Dance and Ballet 

Nashville Ballet continues to carve its niche and refine its identity

Nashville Ballet continues to carve its niche and refine its identity

Ballet is not especially popular in the United States—not even among people who love the fine arts. It’s not that Americans are against ballet; they just don’t pay any attention to it. Like soccer, it’s not something they grew up with, and they see no reason to find out about it. But in Nashville, Paul Vasterling is trying to change that.

Nashville Ballet’s artistic director since 1998, Vasterling leads a company now 20 years old. Ballet has always had staunch supporters in our city—enough to keep it alive, but not enough to make it robust. Of late, Vasterling has given it an infusion of vitality. Maybe he can do for ballet what Nashville Opera directors Carol Penterman and John Hoomes have done for their own ensemble.

Vasterling says he is “committed to taking ballet into the community and serving a broad audience.” Thus his organization is not just a professional company of some 14 dancers, but also a school with programs for everyone from small children to beginner adults. The School of Nashville Ballet has just opened a third campus in Brentwood, in addition to its campus on Harding Road and its main campus, now in a new, renovated facility in Sylvan Park. Thanks to the new building, for the first time ever, the company now has rehearsal space as large as the stages it actually performs on, so that what is rehearsed can be moved—without translation—directly onstage. That saves a lot of rehearsal time and greatly boosts morale.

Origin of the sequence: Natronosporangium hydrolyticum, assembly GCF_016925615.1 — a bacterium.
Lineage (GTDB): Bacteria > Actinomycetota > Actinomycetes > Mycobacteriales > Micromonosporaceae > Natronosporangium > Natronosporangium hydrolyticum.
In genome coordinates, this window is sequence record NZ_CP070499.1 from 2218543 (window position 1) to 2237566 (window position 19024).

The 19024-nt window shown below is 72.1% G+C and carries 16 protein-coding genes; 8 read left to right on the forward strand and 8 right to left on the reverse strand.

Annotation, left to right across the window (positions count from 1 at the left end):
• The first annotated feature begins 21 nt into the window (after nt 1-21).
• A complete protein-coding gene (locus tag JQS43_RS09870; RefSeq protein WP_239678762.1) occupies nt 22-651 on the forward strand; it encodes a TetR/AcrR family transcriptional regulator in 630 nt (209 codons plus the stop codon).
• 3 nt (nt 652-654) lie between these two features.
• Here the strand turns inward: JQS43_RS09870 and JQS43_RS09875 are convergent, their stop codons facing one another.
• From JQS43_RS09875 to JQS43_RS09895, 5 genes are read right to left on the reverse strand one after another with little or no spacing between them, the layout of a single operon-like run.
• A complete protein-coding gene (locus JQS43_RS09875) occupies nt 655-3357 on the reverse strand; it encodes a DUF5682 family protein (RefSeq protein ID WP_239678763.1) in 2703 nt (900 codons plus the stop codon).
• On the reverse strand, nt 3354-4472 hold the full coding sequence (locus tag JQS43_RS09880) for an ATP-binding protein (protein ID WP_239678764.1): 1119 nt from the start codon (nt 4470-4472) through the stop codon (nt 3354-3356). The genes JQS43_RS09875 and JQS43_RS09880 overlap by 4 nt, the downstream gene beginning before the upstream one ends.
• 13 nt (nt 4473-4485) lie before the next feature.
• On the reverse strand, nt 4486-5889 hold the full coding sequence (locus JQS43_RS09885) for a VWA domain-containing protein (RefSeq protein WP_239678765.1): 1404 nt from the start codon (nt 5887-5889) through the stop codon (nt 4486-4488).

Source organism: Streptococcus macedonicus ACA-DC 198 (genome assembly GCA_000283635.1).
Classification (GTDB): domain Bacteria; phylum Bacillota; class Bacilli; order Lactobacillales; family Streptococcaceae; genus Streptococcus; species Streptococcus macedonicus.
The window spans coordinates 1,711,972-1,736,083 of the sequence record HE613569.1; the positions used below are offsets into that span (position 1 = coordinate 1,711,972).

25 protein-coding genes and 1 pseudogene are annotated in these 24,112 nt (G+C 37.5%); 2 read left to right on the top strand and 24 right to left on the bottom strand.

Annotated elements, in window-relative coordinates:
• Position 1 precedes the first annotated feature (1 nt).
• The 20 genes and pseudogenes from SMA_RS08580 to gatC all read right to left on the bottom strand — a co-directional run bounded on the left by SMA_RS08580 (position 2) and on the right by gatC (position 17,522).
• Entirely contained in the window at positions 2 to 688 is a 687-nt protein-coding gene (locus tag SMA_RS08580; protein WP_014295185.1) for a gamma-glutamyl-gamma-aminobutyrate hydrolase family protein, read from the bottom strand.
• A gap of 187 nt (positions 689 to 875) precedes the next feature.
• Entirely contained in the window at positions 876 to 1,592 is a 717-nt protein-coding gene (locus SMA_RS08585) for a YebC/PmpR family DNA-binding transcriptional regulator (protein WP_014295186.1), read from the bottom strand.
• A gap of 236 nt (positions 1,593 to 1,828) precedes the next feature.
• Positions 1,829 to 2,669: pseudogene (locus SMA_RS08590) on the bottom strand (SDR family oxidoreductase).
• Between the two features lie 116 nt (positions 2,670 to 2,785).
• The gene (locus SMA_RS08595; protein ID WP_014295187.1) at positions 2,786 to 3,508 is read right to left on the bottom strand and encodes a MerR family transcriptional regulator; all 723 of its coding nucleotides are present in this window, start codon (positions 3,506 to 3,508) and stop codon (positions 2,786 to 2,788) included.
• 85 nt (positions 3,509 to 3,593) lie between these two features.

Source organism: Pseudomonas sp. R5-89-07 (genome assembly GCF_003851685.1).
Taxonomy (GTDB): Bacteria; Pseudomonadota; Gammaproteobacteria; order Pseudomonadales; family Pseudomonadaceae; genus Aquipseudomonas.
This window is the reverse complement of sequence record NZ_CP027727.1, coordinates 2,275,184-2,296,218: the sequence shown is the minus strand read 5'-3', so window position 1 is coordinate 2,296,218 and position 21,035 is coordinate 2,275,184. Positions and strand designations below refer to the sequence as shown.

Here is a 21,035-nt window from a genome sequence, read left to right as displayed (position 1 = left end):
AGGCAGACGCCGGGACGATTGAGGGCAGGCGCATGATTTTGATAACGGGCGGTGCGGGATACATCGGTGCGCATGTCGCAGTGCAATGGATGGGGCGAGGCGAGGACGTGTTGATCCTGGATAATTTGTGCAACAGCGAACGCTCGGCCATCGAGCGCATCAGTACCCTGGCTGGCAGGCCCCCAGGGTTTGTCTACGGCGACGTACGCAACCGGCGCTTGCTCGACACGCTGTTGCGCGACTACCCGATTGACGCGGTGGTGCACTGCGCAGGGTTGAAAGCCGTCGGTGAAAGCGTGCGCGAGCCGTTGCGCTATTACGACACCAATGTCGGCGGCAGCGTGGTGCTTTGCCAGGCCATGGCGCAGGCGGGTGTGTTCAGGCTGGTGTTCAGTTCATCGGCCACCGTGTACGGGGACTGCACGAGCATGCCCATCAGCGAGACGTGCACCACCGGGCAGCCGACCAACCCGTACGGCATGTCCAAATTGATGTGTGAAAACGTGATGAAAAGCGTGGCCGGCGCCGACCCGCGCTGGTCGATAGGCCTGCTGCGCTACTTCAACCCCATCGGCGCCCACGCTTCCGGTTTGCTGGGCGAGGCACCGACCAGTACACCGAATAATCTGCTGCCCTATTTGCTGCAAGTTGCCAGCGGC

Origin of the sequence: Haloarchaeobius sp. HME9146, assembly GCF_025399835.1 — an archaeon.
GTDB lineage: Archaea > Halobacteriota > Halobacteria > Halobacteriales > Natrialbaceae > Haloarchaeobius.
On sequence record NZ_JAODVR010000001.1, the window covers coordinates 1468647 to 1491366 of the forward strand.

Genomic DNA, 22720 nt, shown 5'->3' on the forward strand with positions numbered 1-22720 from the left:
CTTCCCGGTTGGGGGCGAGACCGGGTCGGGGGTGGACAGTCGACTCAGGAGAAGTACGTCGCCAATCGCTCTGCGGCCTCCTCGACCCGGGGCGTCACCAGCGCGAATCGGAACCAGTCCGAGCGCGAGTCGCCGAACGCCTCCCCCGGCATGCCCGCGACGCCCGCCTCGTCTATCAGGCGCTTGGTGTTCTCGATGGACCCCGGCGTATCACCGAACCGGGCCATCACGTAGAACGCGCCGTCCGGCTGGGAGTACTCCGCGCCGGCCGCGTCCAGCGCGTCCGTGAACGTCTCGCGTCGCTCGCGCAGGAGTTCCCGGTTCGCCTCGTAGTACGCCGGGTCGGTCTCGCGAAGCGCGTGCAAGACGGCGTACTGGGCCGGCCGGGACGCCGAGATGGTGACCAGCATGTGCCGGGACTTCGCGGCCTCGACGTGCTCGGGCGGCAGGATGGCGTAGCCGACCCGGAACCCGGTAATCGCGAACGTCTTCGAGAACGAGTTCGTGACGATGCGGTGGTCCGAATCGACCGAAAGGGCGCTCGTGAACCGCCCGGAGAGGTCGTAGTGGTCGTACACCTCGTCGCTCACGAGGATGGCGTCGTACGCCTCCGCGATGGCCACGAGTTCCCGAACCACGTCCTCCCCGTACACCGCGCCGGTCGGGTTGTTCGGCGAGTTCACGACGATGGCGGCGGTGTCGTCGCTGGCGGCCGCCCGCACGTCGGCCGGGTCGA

Vasterling’s programming is noteworthy too. He is, of course, doing mainstream repertory that puts his dancers up on their points and opens the wallets of sponsors. The company did five performances of Nutcracker in December, and will do a comparable production of Swan Lake to close out the season in April. It has done choreography by Sir Frederick Ashton and by George Balanchine. But it is also doing work by living choreographers like Salvatore Aiello and Vasterling himself.

As a choreographer, for the last decade Vasterling has been marrying the disciplined elegance of classical ballet with more daringly modern idioms. He has adapted material by singer-songwriters Jonell Mosser, Nanci Griffith and Hal Ketchum. He has collaborated with the Nashville Chamber Orchestra to produce a segment of Conni Ellisor’s ballet-in-progress based on Tennessee’s Bell Witch legend. In December he collaborated with West End United Methodist’s Chamber Choir to produce a delightfully lovely “visualization” of selections from Handel’s Messiah. For a February program showcasing Aiello’s choreography for Stravinsky’s Rite of Spring, Vasterling has choreographed Ballet: Tango to music by Astor Piazzolla, translating “the soulful energy, the melancholic mood and the sexual tension” of Argentina’s most famous dance into the idiom of ballet. It’s hard to imagine a more suitable opener for Stravinsky’s implacably urgent fertility ritual.

Vasterling likes to call ballet “the athletic art,” and it is certainly that: The company’s seven young men and seven young women all have the bodies and the stamina of trans-Channel swimmers. But ballet is also a unique narrative art that uses movement and gesture—an elegantly stylized kind of mime—to give a story’s emotional architecture visible and memorable bodily form. Vasterling’s Nashville Ballet is doing that very well right now, in a wide range of manners for a wide range of stories. With any luck, more Nashvillians will start paying attention to this important, if somewhat unheralded, ensemble.


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